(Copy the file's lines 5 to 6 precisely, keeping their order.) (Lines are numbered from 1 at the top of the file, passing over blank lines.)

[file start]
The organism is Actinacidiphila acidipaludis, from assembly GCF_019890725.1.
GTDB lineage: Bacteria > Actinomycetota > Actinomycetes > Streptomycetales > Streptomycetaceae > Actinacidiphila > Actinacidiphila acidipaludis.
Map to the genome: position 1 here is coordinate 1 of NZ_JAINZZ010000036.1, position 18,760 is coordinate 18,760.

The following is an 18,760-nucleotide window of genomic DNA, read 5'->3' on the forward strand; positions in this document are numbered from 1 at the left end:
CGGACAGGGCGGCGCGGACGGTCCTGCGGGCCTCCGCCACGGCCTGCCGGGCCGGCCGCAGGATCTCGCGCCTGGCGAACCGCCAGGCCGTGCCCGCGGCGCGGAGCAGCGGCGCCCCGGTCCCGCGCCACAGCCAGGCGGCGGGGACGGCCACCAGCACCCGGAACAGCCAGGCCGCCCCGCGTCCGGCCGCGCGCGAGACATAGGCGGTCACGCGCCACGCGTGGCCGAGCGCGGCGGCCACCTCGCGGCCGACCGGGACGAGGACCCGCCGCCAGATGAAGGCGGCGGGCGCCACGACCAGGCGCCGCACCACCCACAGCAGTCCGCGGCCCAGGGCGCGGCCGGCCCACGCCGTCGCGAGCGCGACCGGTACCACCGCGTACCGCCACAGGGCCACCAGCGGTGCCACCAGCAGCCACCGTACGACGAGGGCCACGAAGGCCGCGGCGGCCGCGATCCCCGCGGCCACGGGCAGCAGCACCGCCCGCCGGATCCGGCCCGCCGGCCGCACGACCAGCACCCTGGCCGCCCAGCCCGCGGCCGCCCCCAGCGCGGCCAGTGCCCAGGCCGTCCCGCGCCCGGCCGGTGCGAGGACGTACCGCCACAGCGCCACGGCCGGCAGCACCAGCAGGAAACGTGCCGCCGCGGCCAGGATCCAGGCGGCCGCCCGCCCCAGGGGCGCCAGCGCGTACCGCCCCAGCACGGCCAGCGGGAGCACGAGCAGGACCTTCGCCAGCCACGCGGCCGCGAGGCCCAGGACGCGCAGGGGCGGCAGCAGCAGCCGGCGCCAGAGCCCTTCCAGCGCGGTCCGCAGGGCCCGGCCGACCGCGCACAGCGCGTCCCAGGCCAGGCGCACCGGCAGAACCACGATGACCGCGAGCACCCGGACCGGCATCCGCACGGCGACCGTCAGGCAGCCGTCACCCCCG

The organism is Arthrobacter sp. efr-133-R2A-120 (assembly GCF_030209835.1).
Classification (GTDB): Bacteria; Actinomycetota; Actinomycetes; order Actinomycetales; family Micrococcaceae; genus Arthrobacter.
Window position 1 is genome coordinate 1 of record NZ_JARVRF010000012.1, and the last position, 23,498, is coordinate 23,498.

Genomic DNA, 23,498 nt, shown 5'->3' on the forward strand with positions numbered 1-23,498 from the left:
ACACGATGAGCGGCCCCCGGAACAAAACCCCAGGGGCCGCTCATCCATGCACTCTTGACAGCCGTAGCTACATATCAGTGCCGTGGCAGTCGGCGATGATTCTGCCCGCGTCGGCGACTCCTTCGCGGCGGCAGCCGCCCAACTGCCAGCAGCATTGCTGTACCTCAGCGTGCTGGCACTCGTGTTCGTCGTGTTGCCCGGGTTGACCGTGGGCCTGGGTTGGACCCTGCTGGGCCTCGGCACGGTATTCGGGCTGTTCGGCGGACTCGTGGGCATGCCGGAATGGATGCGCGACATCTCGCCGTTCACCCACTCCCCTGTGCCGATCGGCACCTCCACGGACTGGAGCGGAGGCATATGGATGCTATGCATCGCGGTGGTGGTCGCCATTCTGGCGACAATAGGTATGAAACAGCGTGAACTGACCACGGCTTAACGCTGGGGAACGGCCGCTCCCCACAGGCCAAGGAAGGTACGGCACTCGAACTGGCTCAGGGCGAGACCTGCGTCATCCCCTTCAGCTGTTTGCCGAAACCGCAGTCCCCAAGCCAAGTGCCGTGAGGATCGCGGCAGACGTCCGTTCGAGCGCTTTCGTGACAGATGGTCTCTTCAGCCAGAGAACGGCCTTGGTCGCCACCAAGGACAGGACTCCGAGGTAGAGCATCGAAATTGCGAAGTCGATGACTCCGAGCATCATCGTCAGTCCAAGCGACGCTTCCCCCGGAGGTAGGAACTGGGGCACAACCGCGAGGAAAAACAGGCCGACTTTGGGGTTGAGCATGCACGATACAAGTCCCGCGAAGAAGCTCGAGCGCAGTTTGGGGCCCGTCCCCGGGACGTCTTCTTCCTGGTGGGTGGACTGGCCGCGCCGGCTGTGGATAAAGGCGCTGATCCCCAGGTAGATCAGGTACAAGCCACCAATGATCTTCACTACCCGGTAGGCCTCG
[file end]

CGGACAGGGCGGCGCGGACGGTCCTGCGGGCCTCCGCCACGGCCTGCCGGGCCGGCCGCAGGATCTCGCGCCTGGCGAACCGCCAGGCCGTGCCCGCGGCGCGGAGCAGCGGCGCCCCGGTCCCGCGCCACAGCCAGGCGGCGGGGACGGCCACCAGCACCCGGAACAGCCAGGCCGCCCCGCGTCCGGCCGCGCGCGAGACATAGGCGGTCACGCGCCACGCGTGGCCGAGCGCGGCGGCCACCTCGCGGCCGACCGGGACGAGGACCCGCCGCCAGATGAAGGCGGCGGGCGCCACGACCAGGCGCCGCACCACCCACAGCAGTCCGCGGCCCAGGGCGCGGCCGGCCCACGCCGTCGCGAGCGCGACCGGTACCACCGCGTACCGCCACAGGGCCACCAGCGGTGCCACCAGCAGCCACCGTACGACGAGGGCCACGAAGGCCGCGGCGGCCGCGATCCCCGCGGCCACGGGCAGCAGCACCGCCCGCCGGATCCGGCCCGCCGGCCGCACGACCAGCACCCTGGCCGCCCAGCCCGCGGCCGCCCCCAGCGCGGCCAGTGCCCAGGCCGTCCCGCGCCCGGCCGGTGCGAGGACGTACCGCCACAGCGCCACGGCCGGCAGCACCAGCAGGAAACGTGCCGCCGCGGCCAGGATCCAGGCGGCCGCCCGCCCCAGGGGCGCCAGCGCGTACCGCCCCAGCACGGCCAGCGGGAGCACGAGCAGGACCTTCGCCAGCCACGCGGCCGCGAGGCCCAGGACGCGCAGGGGCGGCAGCAGCAGCCGGCGCCAGAGCCCTTCCAGCGCGGTCCGCAGGGCCCGGCCGACCGCGCACAGCGCGTCCCAGGCCAGGCGCACCGGCAGAACCACGATGACCGCGAGCACCCGGACCGGCATCCGCACGGCGACCGTCAGGCAGCCGTCACCCCCG

The organism is Arthrobacter sp. efr-133-R2A-120 (assembly GCF_030209835.1).